Second, Christianity is not something that you get into because you need a crutch or because it enhances your life. It is not done in order to fit in with your family or with your culture or with your nation’s dominant religion. Christianity is designed to not be fun, to not be easy, to not make you popular. In fact, one of the ways that you know that you are a real Christian and that God is leading you, is because God allows you to suffer, and because some people around you don’t like you, and because your career and finances and so on are a little harder because now there is God to worry about in the decision-making, and not just you. It’s like being married. A good marriage takes work because it is a commitment to another person. The more you learn about God through your study of science, history, theology and apologetics, the more you love him. And the more you love him, the more you choose to adjust your priorities and actions in a way that will invest in the relationship, instead of just what is best for you.

Christianity is effective

Third, Christianity is not about just being passive, having feelings and doing private things like prayer, singing and attending church. Christianity, when done right, involves projecting your beliefs outward. Evangelism, the practice of telling non-Christians the truth about Christianity, is not optional for Christians. Although many other religions dislike Christians for evangelizing, and some even use coercion and force to stop us, it is our responsibility. Many Christians seek to augment their evangelism by learning how to answer objections to Christianity, and how to make a case for the truth of core Christian beliefs. This involves studying philosophy, as well as scientific and historical evidence. And then there are other things to do – like organizing talks with good scholars on university campuses, and funding them through your job. Giving to charities that protect religious liberty, promote the pro-life message, and natural marriage. Those last two are important, because Christians care about children, since they are made by God, in order to know God, and selfish adults must be convinced control themselves. Christians often get involved in politics, seeking to limit the power of the secular government to infringe on human rights, to promote economic growth and to support the military when they engage in just wars. Christians often serve in the police force or the military, because we seek to restrain and destroy evil and protect the good.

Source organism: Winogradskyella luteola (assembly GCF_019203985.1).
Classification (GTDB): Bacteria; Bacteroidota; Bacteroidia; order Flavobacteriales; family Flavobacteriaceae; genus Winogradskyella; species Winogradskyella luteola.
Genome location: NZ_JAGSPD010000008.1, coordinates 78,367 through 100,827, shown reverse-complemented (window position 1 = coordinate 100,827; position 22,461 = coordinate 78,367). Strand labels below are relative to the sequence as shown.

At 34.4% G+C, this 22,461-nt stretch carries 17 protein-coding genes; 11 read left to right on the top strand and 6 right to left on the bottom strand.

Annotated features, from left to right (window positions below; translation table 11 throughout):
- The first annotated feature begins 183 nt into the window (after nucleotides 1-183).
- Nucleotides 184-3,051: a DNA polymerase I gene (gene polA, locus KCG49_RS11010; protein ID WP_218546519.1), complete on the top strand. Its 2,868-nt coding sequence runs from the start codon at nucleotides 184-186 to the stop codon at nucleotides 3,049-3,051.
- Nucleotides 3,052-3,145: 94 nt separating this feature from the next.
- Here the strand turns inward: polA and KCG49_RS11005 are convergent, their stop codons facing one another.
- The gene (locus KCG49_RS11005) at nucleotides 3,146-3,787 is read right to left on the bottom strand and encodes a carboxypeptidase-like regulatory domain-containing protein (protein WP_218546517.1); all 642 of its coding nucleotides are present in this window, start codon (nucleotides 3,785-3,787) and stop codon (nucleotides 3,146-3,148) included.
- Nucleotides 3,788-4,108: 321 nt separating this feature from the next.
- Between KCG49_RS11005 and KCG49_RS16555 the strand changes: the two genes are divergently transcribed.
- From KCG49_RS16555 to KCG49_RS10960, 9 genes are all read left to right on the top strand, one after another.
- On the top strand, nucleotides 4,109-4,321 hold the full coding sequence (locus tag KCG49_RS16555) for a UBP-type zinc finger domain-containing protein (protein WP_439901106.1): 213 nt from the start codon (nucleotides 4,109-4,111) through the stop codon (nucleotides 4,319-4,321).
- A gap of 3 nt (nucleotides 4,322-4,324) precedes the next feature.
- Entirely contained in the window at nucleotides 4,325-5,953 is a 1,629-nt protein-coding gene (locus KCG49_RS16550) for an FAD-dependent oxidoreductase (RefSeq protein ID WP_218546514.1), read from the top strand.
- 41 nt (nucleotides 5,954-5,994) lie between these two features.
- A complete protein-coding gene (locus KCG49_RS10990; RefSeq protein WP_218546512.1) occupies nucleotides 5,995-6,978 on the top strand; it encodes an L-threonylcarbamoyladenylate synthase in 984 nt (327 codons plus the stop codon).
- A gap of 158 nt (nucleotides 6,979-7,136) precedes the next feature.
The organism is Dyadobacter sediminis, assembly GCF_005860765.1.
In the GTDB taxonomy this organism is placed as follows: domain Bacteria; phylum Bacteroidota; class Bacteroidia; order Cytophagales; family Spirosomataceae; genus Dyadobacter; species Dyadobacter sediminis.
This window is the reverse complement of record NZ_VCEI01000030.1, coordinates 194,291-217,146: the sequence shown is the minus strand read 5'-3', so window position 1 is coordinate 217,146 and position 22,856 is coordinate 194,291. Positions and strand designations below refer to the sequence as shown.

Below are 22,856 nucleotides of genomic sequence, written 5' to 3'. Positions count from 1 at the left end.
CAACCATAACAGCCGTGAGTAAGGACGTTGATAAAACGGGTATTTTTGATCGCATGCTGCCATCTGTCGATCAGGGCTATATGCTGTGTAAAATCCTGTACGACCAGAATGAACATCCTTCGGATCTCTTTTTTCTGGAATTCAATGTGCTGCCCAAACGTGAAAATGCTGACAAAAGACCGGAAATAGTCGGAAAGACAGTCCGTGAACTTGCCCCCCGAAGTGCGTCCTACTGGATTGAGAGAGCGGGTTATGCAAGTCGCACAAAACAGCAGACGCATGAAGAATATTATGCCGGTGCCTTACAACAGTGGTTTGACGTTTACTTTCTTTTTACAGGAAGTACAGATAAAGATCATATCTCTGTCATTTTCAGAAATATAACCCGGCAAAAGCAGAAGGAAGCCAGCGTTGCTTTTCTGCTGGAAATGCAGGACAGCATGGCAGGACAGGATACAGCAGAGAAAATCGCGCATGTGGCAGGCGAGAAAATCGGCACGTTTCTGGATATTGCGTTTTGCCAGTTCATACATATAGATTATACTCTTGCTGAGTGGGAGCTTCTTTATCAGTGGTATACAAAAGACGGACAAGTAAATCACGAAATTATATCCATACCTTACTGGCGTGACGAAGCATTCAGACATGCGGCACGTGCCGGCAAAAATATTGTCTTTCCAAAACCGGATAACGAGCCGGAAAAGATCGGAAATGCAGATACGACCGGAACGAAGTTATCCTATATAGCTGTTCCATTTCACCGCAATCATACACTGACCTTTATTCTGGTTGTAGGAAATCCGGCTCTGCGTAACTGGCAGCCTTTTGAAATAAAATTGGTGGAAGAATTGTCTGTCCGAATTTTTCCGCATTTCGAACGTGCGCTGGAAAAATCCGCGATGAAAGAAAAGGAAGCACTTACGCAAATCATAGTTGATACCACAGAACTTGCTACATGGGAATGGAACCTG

You should use this video as a way to think again about what your life is about. Have you investigated the evidence for Christianity? Have you made an effort to find answers to your objections to Christianity? Have you thought about how to live out your Christianity and make a difference for Christ and his Kingdom? What’s your plan?